How Science Went to the Dogs (and Cats)

How Science Went to the Dogs (and Cats)

These early studies “highlighted both the potential that we could learn from dogs, but also that we were going to need bigger sample sizes to do it really well,” said Elinor Karlsson, a geneticist at UMass Chan Medical School and the Broad Institute. And so, researchers began creating large citizen science projects, seeking DNA samples and data from dogs across the United States.

Pet owners rose to the challenge. The Golden Retriever Lifetime Study, which began recruiting in 2012, has been following more than 3,000 dogs in an effort to identify genetic and environmental risk factors for cancer, which is especially common in the breed. Since 2019, the Dog Aging Project, a long-term study of health and longevity, has enrolled nearly 50,000 dogs.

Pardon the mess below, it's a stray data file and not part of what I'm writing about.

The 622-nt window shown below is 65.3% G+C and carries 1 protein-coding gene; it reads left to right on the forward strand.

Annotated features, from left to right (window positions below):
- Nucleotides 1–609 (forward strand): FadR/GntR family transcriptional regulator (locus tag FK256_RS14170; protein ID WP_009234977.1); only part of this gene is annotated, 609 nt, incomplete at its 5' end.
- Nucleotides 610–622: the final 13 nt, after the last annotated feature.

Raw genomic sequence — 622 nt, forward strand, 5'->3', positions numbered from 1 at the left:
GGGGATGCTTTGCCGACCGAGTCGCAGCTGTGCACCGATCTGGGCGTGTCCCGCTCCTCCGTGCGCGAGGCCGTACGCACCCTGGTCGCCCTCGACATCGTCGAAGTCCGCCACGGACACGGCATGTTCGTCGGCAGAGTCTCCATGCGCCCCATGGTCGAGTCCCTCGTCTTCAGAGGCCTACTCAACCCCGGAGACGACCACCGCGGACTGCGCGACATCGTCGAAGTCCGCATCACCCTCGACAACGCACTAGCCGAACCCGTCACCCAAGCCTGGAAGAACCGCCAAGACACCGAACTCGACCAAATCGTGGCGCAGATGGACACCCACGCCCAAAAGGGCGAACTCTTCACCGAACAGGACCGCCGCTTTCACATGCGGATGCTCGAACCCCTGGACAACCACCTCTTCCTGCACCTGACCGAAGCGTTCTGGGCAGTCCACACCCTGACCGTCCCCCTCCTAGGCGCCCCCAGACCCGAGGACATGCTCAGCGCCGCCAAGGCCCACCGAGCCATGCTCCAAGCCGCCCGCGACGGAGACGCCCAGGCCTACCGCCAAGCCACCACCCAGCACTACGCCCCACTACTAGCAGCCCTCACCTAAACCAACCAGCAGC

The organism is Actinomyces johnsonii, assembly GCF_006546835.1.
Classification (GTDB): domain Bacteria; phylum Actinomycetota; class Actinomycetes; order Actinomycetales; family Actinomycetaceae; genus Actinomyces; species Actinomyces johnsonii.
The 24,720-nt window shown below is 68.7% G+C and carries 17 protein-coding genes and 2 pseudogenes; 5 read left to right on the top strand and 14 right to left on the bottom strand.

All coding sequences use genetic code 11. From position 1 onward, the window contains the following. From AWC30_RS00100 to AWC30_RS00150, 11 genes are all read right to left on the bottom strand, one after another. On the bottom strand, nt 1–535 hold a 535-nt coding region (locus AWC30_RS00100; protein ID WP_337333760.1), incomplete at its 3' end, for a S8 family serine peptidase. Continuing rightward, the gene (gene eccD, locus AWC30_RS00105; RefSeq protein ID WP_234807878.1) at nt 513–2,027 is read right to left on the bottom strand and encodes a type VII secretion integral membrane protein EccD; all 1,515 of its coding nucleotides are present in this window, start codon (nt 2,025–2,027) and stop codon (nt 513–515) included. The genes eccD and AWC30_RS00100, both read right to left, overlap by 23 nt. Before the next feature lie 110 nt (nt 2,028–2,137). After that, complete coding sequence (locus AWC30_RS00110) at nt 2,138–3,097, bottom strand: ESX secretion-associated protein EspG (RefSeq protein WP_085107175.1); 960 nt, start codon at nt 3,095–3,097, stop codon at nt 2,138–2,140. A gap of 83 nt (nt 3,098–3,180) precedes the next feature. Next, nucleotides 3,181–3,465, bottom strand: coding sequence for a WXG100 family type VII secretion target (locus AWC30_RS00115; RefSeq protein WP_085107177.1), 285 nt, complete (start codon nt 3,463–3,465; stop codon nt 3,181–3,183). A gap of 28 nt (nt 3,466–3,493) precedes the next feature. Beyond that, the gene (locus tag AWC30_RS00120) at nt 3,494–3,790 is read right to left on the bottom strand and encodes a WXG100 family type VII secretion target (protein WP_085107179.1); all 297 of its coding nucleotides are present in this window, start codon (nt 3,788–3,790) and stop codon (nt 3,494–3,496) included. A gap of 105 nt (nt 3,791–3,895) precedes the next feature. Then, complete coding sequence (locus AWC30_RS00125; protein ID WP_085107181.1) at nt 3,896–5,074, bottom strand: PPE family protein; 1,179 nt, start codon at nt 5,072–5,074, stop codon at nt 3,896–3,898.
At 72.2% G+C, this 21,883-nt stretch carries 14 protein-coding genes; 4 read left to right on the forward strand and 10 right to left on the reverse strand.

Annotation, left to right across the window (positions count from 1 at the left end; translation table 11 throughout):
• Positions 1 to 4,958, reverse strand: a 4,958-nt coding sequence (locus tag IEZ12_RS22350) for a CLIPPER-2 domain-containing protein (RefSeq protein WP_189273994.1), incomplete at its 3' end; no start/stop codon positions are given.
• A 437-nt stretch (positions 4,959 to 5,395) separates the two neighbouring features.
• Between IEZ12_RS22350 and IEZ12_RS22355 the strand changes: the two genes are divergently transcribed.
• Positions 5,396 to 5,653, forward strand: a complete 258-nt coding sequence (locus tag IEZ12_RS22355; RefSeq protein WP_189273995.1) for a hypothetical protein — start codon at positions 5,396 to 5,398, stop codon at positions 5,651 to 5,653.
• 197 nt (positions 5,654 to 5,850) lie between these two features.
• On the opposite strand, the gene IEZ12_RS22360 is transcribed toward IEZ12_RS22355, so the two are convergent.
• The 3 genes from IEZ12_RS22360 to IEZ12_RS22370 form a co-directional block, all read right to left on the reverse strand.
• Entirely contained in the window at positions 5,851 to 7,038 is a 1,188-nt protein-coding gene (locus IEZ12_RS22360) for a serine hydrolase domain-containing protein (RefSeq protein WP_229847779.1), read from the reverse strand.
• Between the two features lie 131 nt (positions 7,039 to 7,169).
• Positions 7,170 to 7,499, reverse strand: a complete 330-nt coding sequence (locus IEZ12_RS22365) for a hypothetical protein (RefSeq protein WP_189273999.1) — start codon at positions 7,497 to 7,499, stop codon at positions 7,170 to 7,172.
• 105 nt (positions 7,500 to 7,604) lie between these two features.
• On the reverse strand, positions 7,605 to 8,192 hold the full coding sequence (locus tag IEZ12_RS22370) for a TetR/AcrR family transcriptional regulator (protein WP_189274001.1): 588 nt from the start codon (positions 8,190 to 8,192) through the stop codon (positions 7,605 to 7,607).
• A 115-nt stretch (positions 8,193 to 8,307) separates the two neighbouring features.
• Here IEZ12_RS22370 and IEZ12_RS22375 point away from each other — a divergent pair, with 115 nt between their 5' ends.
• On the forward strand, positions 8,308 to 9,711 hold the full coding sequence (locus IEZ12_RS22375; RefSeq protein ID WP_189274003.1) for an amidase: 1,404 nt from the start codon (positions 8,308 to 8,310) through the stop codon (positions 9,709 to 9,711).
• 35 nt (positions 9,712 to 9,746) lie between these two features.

Dr. Karlsson’s own project, Darwin’s Dogs, is at 44,000 canines and counting. (Some 4,000 have had their genomes sequenced.) Researchers are mining the data for clues about bone cancer, compulsive behavior and other traits. Among the early findings: Although many behavioral traits, such as sociability and trainability, are heritable, they are widely distributed across the canine kingdom, and breed is a poor predictor of an individual dog’s personality.

This spring, Dr. Karlsson unveiled a much-anticipated expansion: Darwin’s Cats. “I’m a total cat person — have never owned a dog,” she said. Later, in an email, she added, “I’d love to know if ‘cat sleeps on your head’ is influenced by genetics.”

These projects were made possible as genomic sequencing got faster and more affordable. But the “tremendous enthusiasm” of pet owners has been integral, said Dr. Ostrander, who now leads the Dog10K project, an effort to build a comprehensive global catalog of canine genetic diversity.

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